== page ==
9. Seal the edges of the dough by folding over. I use a bit of cold water to help smooth things out. Create a decorative edge with your pointer finger and thumb held together pushing the dough in with your thumb. And repeat. Clear as mud? A forked edge works nicely as well.
10. Whisk together one egg and a teaspoon of cream. Brush over the top and sprinkle with turbinado.
11. Place in freezer for 20 minutes. This helps the dough to hold its shape when it goes in the oven. Preheat oven to 400°. Bake for 2o minutes. Lower the temp to 335° and continue baking for 40 minutes. Once crust begins to brown, cover with foil.
12. Allow pie to set up for at least an hour before serving.

A la mode. It’s the only way I eat pie. Stay tuned for my homemade ice-cream recipe!

Progress is defined as the forward or onward movement toward a destination.

It’s cool to watch progress happen. To see how far you’ve come. To see that change really does happen. To see how bad you once were. A couple weeks ago, I made this spinach quiche again. I pulled up my post from two years back. Read it. Looked at the pictures and thought, “Wow, progress.” It’s cool to see. But it’s also a very good reminder of how far I have left to go.

The perfectionist in me couldn’t leave well enough alone. I had to re-shoot it. But this recipe is still the same one I pull out when guests come to town. I love the ratio of egg to crust to spinach. It’s one part healthy and one part decadent, which is just the way I like things. And maybe my favorite part, it’s baked in a tart pan.


Spinach Quiche
Serves: 10" tart
 
Ingredients
  • Crust
  • 1 1/4 c. all-purpose unbleached flour
  • 1/2 tsp. kosher salt
  • 1/2 tsp. sugar
  • 1/2 c. (1 stick) unsalted butter, chilled and cut into small pieces
  • 4-6 tbsp. ice water
  • Filling
  • 3 oz. cream cheese, room temperature
  • 1/3 c. half and half
  • 3 large eggs
  • 10 oz. package frozen chopped spinach, thawed and drained
  • 1/2 c. grated cheddar
  • 1/4 c. grated parmesan
  • 1/2 large sweet onion, finely diced
  • 1/4 tsp. sea salt
  • 1/4 tsp. pepper
  • 1 tsp. olive oil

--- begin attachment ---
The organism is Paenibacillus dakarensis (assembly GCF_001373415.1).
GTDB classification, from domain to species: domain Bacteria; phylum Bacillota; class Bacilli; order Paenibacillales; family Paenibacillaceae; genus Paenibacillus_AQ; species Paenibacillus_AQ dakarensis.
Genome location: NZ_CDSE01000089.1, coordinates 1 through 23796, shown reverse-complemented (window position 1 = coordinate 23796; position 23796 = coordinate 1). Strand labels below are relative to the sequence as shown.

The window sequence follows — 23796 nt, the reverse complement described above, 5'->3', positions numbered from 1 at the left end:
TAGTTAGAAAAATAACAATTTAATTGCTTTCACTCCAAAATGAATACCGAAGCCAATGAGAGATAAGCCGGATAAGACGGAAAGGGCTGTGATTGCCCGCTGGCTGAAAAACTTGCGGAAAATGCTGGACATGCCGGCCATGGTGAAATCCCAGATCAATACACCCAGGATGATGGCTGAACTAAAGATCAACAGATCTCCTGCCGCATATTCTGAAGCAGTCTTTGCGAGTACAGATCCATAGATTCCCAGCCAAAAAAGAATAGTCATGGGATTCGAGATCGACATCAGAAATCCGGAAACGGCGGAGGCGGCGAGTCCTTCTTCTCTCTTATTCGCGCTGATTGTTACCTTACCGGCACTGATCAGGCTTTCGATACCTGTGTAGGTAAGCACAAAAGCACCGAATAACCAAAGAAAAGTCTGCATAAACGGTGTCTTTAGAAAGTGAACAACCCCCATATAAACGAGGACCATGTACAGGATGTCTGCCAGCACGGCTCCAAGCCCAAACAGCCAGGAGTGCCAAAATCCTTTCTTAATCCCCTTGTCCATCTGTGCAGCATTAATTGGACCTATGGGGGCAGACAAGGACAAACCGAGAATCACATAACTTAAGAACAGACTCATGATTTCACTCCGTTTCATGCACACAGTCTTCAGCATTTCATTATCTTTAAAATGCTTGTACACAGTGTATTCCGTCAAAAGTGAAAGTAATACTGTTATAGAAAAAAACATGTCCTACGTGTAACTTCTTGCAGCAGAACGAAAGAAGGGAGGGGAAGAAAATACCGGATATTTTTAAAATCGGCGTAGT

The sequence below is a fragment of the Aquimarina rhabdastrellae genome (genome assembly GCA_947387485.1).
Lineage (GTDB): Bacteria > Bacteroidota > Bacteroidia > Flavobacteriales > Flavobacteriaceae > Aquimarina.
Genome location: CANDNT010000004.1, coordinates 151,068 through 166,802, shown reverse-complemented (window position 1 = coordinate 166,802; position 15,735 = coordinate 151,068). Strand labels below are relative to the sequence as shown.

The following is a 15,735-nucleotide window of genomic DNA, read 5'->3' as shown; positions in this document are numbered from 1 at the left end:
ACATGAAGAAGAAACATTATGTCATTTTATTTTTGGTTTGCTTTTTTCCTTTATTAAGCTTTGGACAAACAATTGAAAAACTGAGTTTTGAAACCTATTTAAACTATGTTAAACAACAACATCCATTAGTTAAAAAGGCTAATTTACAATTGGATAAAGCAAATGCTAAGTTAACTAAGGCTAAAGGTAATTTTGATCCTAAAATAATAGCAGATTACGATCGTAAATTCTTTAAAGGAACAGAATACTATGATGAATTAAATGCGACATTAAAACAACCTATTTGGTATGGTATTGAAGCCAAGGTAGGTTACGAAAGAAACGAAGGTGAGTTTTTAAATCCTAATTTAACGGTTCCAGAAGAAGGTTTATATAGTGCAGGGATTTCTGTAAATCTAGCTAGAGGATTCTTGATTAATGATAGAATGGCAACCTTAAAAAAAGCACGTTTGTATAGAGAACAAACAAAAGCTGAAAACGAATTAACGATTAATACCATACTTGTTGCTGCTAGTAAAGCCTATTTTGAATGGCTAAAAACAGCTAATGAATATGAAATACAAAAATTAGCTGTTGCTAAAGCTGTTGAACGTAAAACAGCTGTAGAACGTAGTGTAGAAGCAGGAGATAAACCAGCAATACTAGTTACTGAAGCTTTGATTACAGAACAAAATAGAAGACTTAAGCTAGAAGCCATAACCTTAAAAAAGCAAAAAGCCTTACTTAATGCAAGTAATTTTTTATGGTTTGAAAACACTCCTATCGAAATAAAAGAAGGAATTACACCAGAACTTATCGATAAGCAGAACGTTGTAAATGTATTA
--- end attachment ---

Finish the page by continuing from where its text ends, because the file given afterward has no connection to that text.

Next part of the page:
Instructions
  1. In a large bowl, combine flour, salt, and sugar. Add butter into flour mixture. Combine with a pastry blender or fork until the mixture resembles coarse meal. (You can use a food processor for this step, however, cutting the butter in by hand lends for a flakier crust.)
  2. Add cold water 1 tablespoon at a time, mixing with pastry fork until dough holds together without feeling wet or sticky. Gather dough into ball. Flatten into disc, and cover with plastic wrap. Transfer to refrigerator, and chill at least 1 hour or freeze for 15 minutes. (Dough can be stored, frozen, up to 1 month.)
  3. Preheat oven to 425°. Roll out dough to fit the size of a round, removable bottom, tart pan. Add flour to surface to keep dough from sticking. Work quickly as the dough will get warm, making it harder to handle. Flash freeze (place in freezer for 5 min) if it gets too warm. Press the dough into the tart pan. Roll the extra dough off with a rolling pin. Fix any holes in your dough. (I use a little water and extra dough to help mend the holes.) Prick the bottom with a fork to keep from bubbling during the bake. Line crust with parchment or foil and add pie weights. Bake for 10-15 minutes. (You can skip this step and bake the crust and filling at once. I prefer to bake my tart shell first. That way I can ensure my crust will be cooked all the way through.)
  4. Make the filling. Sauté diced onion in olive oil with a dash of salt until translucent. Meanwhile, beat cream cheese in medium bowl until smooth. Gradually beat in eggs and half and half. Mix in remaining ingredients. Pour egg mixture into prepared crust. Bake until filling is set, 15–20 minutes. Cool 10 minutes before serving.
Notes
• Need to make this ahead of time? I recommend making and baking the crust the night before. You can also dice and sauté the onions, as well as thaw and drain the spinach. Morning of, whip the filling together. I wouldn’t recommend doing this the night before.

• Spinach still wet? I use paper towels to squeeze out the extra moisture.

• Wondering whether to buy a dark or light colored tart pan? I’ve used both, but I prefer a light tart pan. The darker pans tend to cook faster, leaving you with a more than golden crust.

• When working with dough, keep it cold. Number 1, it’s much easier to work with cold dough. Number 2, if you work with warm dough, the butter begins to spread throughout, decreasing flakiness. Keep those pockets of butter intact!

Adapted from Smitten Kitchen via Bon Appetit